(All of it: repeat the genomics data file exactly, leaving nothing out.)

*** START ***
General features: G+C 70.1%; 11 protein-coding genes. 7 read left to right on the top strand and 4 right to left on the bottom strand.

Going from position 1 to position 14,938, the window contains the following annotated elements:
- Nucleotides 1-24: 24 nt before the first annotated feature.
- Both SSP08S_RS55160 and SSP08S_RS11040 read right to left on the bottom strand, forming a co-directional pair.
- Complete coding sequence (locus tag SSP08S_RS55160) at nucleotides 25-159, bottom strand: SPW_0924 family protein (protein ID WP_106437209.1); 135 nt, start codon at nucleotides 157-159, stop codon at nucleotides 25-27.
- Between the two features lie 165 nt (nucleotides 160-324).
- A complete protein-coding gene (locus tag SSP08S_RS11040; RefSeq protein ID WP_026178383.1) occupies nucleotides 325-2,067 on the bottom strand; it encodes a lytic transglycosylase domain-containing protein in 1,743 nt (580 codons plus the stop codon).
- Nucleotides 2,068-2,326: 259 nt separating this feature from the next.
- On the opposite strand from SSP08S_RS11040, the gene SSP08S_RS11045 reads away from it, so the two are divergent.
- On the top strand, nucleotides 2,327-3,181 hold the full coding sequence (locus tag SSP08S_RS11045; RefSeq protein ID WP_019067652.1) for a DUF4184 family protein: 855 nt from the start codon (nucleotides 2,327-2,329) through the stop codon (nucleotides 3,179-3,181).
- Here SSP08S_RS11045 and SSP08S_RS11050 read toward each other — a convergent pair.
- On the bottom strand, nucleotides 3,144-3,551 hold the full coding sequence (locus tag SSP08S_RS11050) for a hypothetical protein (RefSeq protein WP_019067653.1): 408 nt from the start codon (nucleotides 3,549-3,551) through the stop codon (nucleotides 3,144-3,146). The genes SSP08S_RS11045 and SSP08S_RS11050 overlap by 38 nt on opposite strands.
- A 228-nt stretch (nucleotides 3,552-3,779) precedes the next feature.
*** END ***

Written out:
General features: G+C 70.1%; 11 protein-coding genes. 7 read left to right on the top strand and 4 right to left on the bottom strand.

Going from position 1 to position 14,938, the window contains the following annotated elements:
- Nucleotides 1-24: 24 nt before the first annotated feature.
- Both SSP08S_RS55160 and SSP08S_RS11040 read right to left on the bottom strand, forming a co-directional pair.
- Complete coding sequence (locus tag SSP08S_RS55160) at nucleotides 25-159, bottom strand: SPW_0924 family protein (protein ID WP_106437209.1); 135 nt, start codon at nucleotides 157-159, stop codon at nucleotides 25-27.
- Between the two features lie 165 nt (nucleotides 160-324).
- A complete protein-coding gene (locus tag SSP08S_RS11040; RefSeq protein ID WP_026178383.1) occupies nucleotides 325-2,067 on the bottom strand; it encodes a lytic transglycosylase domain-containing protein in 1,743 nt (580 codons plus the stop codon).
- Nucleotides 2,068-2,326: 259 nt separating this feature from the next.
- On the opposite strand from SSP08S_RS11040, the gene SSP08S_RS11045 reads away from it, so the two are divergent.
- On the top strand, nucleotides 2,327-3,181 hold the full coding sequence (locus tag SSP08S_RS11045; RefSeq protein ID WP_019067652.1) for a DUF4184 family protein: 855 nt from the start codon (nucleotides 2,327-2,329) through the stop codon (nucleotides 3,179-3,181).
- Here SSP08S_RS11045 and SSP08S_RS11050 read toward each other — a convergent pair.
- On the bottom strand, nucleotides 3,144-3,551 hold the full coding sequence (locus tag SSP08S_RS11050) for a hypothetical protein (RefSeq protein WP_019067653.1): 408 nt from the start codon (nucleotides 3,549-3,551) through the stop codon (nucleotides 3,144-3,146). The genes SSP08S_RS11045 and SSP08S_RS11050 overlap by 38 nt on opposite strands.
- A 228-nt stretch (nucleotides 3,552-3,779) precedes the next feature.